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Homeless veterans being evicted from Veteran Resort Chapel in Lee

By KIMBERLEY HAAS
Sunday News Correspondent

December 03. 2017 1:53AM
There are still three homeless combat veterans living at Veteran Resort Chapel in Lee after eviction notices went out last week. (Kimberley Haas/Sunday News file photo)



LEE - Homeless combat veterans are being evicted from Veteran Resort Chapel in Lee.

Proprietor Peter Macdonald, a Marine, said he needs to sell the property to pay his legal costs. Macdonald was fined $70,675 last month by Judge Mark Howard at Strafford County Superior Court because he violated town regulations and continued to add tiny homes on his property at 101 Stepping Stones Road. The post-judgment attachment on the property is payable within three months, according to court documents.

Macdonald said Friday he also is on the hook for about $25,000 in legal fees to reimburse lawyers who argued against him in civil court.

The 8-by-10-foot structures on Macdonald's property do not have septic systems, and the town's attorney, Justin Pasay, said Macdonald does not have building, electrical or plumbing permits for the units.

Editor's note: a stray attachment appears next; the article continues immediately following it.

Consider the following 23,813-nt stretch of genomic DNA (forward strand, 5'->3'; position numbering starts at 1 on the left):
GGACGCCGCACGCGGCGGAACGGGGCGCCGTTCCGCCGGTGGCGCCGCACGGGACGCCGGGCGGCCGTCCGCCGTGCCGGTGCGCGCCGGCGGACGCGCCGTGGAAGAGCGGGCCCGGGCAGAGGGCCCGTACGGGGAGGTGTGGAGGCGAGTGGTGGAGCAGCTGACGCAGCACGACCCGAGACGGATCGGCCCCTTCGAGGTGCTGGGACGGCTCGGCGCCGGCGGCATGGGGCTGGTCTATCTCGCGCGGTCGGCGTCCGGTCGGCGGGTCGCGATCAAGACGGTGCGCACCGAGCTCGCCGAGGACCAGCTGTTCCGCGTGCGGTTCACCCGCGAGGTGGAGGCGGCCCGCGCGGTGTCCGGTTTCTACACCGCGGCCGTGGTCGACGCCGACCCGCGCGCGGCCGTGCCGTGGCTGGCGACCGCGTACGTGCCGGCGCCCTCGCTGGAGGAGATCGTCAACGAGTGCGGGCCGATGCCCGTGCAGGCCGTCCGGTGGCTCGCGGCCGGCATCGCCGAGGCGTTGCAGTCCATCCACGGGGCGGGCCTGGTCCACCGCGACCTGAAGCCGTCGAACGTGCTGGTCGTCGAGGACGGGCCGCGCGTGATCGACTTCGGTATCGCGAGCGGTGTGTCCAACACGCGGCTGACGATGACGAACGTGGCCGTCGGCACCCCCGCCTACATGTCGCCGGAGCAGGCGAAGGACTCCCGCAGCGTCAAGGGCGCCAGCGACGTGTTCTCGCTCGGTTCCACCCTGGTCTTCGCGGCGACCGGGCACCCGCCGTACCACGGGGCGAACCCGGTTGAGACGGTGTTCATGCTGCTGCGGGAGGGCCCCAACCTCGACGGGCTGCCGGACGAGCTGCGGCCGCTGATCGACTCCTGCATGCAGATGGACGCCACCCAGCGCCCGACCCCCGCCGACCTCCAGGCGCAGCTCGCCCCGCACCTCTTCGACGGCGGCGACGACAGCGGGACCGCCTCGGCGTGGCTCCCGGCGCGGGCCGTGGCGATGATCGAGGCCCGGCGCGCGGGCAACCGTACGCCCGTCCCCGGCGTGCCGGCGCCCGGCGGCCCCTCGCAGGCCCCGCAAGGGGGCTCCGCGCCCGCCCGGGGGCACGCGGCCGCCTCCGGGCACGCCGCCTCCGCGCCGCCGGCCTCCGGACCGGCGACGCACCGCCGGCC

Macdonald said he will do everything he can to help those who are displaced, but driving them to a local homeless shelter won't do much good.

"These veterans don't live in shelters because of their post-traumatic stress disorder. They prefer to live in the woods or under bridges," Macdonald said.

Macdonald said when he issued the eviction notices, two veterans living on the property left - three others still remain on the property. He said they need to leave by Dec. 15.

Even though Macdonald has solicited thousands of dollars in donations to keep the Veteran Resort Chapel running over the last five years, he said he does not have the budget to cover these legal expenses, and selling the property is his only option.

In addition to the tiny homes Macdonald has built on the 11.53 acres of land, the property has a one-bedroom, one-bathroom home that is used as a chapel.

Lee resident Tom Seubert, who served in the Navy and lives nearby, said Macdonald's entire operation needs to be investigated by the Internal Revenue System.

"If one wanted to seriously investigate this whole VRC story beginning in 2012, a book could be written on how not to start, run and lead a 501(c)(3) charity. His financial books and accounts need to be investigated," Seubert said.

"Bottom line? Mr. Macdonald makes statements to the press and anyone else who will listen to him, but when challenged about those statements will change his statement," Seubert said.

Macdonald says he is looking for property in a neighboring community to open another place where homeless combat veterans can live in tiny homes.


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